Joe Bertini was getting fed up with annoying “robocalls” offering a dubious scheme to cut the interest rate on his credit card balance — especially since he doesn’t carry a balance. So he decided to retaliate.
After all, automated voice calls are more than annoying — they’re illegal.The Telemarketing Sales Rule, a consumer protection law, bans robocalls for the purpose of making sales. Consequently, the calls have become a signature tactic of financial scammers, who aren’t concerned about legal niceties.
“They kept calling me again and again — it was very annoying,” said Bertini, a math teacher in Connecticut.
For other people, the calls are worse than an inconvenience. The Federal Trade Commission estimates that card rate scams have taken more than $100 million from people who could hardly afford to lose the money. The fraudsters promise to cut your rates in return for an upfront fee of several hundred dollars, then they fail to deliver on the promise. Hawkers of dubious grant programs, auto warranties and other schemes also use robocalls to find victims.
Finally, instead of just hanging up, Bertini pretended to go along. The caller promised to cut the interest rate on his cards. When a live voice replaced the recorded one, Bertini feigned enthusiasm for the idea. Then when the caller started telling him how to make his payment for the service, he made some excuse for a delay and put the call on hold. And left it there.
Bertini said it was satisfying to feel that he’d made the scammer waste time, but after using the trick repeatedly, it backfired. The brush-off apparently got under the skin of one caller, who decided to tie up Bertini’s phone by calling him back repeatedly.
The official advice on handling these calls does not involve tricking the caller into thinking they’ve found a victim. The FTC recommends hanging up, as a first step, and filing a complaint. Don’t press “1” to talk to a live representative, even to have your name removed from their list — it could just invite more calls. And most important: Don’t fall for tempting promises of having the interest rate slashed on your outstanding balance. You can apply for a low-rate balance transfer card yourself — and if you don’t qualify, a fly-by-night telesales operation is not going to change that.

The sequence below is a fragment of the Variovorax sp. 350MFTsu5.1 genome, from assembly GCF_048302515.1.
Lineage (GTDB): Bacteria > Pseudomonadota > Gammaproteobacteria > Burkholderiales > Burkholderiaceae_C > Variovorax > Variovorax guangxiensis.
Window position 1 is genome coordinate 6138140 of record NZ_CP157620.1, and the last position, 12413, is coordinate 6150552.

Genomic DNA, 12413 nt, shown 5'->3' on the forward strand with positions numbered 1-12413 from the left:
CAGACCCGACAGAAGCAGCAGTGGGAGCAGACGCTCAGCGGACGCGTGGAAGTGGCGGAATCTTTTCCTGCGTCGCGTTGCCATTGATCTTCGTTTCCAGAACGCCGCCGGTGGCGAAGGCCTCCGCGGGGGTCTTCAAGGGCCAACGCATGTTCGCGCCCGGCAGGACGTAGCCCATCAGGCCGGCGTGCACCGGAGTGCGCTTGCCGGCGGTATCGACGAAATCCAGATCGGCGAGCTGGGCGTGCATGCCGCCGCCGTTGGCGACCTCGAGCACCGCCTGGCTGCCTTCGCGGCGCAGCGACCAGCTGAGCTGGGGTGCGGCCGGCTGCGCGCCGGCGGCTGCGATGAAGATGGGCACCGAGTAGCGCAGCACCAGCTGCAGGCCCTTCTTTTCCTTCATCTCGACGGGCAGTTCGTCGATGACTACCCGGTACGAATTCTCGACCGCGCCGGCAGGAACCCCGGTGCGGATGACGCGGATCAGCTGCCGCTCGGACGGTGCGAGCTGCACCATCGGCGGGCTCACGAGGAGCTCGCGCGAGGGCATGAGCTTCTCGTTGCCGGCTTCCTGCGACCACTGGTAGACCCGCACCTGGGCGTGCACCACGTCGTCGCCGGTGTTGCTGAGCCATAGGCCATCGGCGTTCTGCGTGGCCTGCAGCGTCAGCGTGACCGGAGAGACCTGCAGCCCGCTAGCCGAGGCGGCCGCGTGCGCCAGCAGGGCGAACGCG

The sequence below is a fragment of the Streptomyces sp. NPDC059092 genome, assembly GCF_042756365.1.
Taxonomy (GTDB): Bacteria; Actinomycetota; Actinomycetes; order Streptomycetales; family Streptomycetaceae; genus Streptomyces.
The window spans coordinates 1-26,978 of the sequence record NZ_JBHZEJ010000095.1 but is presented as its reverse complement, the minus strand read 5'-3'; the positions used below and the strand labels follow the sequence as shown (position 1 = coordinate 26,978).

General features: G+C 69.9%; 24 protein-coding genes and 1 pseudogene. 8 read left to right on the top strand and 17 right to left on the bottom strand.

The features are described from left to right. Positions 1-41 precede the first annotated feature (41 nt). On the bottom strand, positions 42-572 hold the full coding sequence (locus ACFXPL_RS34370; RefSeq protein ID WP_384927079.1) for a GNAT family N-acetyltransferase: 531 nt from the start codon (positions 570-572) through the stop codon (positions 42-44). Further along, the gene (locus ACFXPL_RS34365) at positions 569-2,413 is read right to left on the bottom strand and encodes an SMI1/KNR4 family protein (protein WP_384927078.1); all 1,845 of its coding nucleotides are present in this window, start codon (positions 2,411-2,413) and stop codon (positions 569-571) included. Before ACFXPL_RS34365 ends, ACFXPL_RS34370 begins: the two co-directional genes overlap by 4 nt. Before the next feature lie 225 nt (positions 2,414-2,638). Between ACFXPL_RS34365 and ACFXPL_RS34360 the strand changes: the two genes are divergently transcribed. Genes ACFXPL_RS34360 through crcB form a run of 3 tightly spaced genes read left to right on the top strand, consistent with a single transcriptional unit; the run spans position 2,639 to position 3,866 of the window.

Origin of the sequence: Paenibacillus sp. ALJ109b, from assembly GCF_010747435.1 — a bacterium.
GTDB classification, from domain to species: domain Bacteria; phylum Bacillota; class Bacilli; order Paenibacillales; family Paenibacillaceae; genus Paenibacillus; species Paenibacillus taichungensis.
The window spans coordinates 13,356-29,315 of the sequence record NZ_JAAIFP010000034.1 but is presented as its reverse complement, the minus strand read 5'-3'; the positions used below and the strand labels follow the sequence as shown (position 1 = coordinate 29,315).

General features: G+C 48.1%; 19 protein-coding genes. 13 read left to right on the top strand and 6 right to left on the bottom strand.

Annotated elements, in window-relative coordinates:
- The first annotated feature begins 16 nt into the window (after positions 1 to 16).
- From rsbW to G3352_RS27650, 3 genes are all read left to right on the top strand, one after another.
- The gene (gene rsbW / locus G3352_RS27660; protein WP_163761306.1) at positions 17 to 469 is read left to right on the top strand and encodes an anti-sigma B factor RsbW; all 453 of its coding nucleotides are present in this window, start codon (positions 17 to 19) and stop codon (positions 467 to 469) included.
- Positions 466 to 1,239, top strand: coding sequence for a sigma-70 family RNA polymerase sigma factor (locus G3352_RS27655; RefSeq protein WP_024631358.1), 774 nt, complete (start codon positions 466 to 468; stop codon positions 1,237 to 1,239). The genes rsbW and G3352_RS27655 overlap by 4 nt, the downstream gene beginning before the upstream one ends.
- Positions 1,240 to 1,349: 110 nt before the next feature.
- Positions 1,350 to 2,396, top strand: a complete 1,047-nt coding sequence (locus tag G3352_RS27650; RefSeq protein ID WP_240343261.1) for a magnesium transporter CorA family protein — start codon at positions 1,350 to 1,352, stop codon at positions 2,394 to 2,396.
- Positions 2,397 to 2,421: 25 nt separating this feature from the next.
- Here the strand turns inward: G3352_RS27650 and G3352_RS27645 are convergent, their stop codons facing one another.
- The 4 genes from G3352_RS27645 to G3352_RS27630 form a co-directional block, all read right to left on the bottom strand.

But what can be done about the annoying calls? The FTC estimates that one prolific service made 2.5 billion automated calls during an 18-month period on behalf of shady financial companies. The agency has launched a “Robocall Challenge,” offering a $50,000 bounty for the creator of a technique that can block the calls.
In the meantime, Bertini said he has found a partial solution. His phone service lets him block up to 13 numbers, so he checked back in his records for the primary sources of junk calls and put them on his personal blacklist. He’s noticed a sharp — and welcome — decrease in robocalls.
The tactic can have mixed results. Robocallers routinely trick the caller ID system by faking the number they seem to be calling from. So if you have to pay to block a number, consider the cost, especially since the number you are blocking might change soon anyway.
Bertini’s cable-based phone service lets him block several numbers at no charge, and he’s prepared to fight. “I think they’re constantly changing the number from which they dial,” he said. When that happens, “we’ll be playing the blocking game.”